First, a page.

If pressed to describe my writing week in one word, the word would be “Encouragement”. This week:
I attended a writer friend’s book signing.
Old friends gifted me with a coffee mug (required for every writer) and coffee from Writer’s Workshop in Port Townsend, WA.
I invited three fellow writers to Wordfest, an evening of reading aloud and sharing one’s work in my town.
At Wordfest, we enthusiastically listened to the writings of self-published authors, poets, and a playwright whose play was a contest finalist among 400 entries.
I bought a book of poems from a poet who also happens to be a janitor – he calls himself the “Blue Collar Prophet”.
I encouraged myself (that is sometimes the most important). I applied for a writer’s grant and turned in a revised assignment for my writing course with ICL a week early. I also read an entire middle grade novel in a night (The Wild Robot by Peter Brown – highly recommend it).
All these activities encouraged me, and most lifted up others as well. While supporting and being encouraged, I learned several things. I learned how a non-fiction book signing works. I learned that others want to encourage me and are happy that I’m pursuing my dream. I learned that even though we don’t all have the same goals or interest areas we can still support one another along the writing journey. We are not all striving to be traditionally published or even to sell our work. We are all striving to express ourselves through different genres and hoping to be heard.
Good writing can make us laugh, cry, be introspective, and be hopeful even if the story doesn’t touch on our own personal experience. We all share the experience of being human. We all have desires, fears, joys, and hurts. I learned that some writers are happy to give their works away (or at least sell them so cheaply that it’s almost like giving them away) as long as someone is seeing their words. I learned that a good book will read itself and a poorly-written one must be “got through”. I learned that what one person loves (or even the National Book Award committee loves) is not guaranteed to be something I can even finish reading.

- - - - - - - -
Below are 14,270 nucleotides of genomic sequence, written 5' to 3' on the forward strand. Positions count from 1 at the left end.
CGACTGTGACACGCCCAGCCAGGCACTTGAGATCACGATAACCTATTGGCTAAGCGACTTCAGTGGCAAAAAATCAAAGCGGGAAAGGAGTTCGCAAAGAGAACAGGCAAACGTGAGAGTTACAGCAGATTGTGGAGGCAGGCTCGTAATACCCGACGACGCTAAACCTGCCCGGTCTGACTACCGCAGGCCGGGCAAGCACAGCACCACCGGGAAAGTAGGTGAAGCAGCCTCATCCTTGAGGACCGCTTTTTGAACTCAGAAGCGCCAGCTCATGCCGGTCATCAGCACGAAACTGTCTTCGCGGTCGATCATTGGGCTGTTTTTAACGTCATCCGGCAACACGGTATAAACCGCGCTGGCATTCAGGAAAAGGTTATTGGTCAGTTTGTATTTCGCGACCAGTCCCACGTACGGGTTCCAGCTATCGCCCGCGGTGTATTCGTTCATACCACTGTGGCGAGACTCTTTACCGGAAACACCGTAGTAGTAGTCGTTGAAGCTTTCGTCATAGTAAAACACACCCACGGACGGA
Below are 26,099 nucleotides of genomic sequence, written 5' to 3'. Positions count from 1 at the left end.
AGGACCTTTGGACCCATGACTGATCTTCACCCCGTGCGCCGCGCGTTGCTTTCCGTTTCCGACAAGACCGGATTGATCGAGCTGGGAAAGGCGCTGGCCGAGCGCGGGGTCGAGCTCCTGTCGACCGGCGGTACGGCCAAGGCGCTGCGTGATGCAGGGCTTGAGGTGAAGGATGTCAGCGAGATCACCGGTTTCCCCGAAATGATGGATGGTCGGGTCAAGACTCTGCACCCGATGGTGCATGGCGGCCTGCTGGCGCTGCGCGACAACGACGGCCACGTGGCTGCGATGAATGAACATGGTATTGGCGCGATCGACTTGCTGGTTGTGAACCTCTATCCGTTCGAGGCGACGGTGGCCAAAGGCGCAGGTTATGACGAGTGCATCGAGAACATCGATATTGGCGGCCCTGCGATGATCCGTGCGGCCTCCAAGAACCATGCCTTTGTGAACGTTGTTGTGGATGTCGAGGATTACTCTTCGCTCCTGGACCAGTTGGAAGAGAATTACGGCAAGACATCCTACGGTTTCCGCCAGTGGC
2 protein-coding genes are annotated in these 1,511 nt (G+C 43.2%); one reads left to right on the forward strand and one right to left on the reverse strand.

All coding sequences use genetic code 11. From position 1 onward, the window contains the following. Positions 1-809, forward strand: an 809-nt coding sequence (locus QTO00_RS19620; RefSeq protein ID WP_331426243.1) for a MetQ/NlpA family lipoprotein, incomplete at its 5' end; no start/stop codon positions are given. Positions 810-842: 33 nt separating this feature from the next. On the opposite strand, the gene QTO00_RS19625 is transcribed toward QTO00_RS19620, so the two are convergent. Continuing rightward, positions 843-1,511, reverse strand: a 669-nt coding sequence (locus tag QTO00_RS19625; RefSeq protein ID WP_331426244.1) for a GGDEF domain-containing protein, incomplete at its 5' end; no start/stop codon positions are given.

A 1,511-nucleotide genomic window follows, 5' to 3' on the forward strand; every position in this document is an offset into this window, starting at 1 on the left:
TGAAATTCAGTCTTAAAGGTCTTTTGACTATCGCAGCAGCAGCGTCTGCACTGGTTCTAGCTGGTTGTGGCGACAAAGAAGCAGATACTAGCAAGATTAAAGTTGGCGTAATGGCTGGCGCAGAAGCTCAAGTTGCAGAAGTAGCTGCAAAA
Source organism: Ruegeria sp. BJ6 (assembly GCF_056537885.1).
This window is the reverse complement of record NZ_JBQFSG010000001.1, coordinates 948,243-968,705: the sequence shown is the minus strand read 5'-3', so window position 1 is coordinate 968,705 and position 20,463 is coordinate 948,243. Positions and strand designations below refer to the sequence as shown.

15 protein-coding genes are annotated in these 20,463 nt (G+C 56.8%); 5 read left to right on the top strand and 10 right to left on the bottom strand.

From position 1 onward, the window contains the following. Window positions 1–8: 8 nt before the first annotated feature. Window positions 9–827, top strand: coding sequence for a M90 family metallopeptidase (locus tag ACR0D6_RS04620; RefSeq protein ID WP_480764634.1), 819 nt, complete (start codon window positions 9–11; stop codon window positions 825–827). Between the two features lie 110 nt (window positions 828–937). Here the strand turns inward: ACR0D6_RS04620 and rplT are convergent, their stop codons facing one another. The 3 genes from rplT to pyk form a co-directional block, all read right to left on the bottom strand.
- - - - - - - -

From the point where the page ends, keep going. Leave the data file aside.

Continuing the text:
Encouragement. We all need it and we can all provide it. It’s easy as a smile or intimate as a hug. You get to decide what you’re up for. Some of us write notes, others make encouraging phone calls. A “like” on Facebook or Instagram is an encouragement. It says, “I noticed you. Good job. Keep going.” Or, “Thanks for the lift today. I needed that.” It sounds tiny. But you know — it’s uplifting to know you’ve encouraged someone. Don’t we all want to make a difference in someone else’s daily life?
So, I encourage you to encourage someone today. A writer or other type of artist. A child – always encourage children. The people you live with. They may need it the most. As Ben Stiller’s Starsky says in the movie “Starsky and Hutch”, “Do it. Do it.”
Readers feel free to share the unusual ways in which you’ve been encouraged or lifted someone else. Happy writing!
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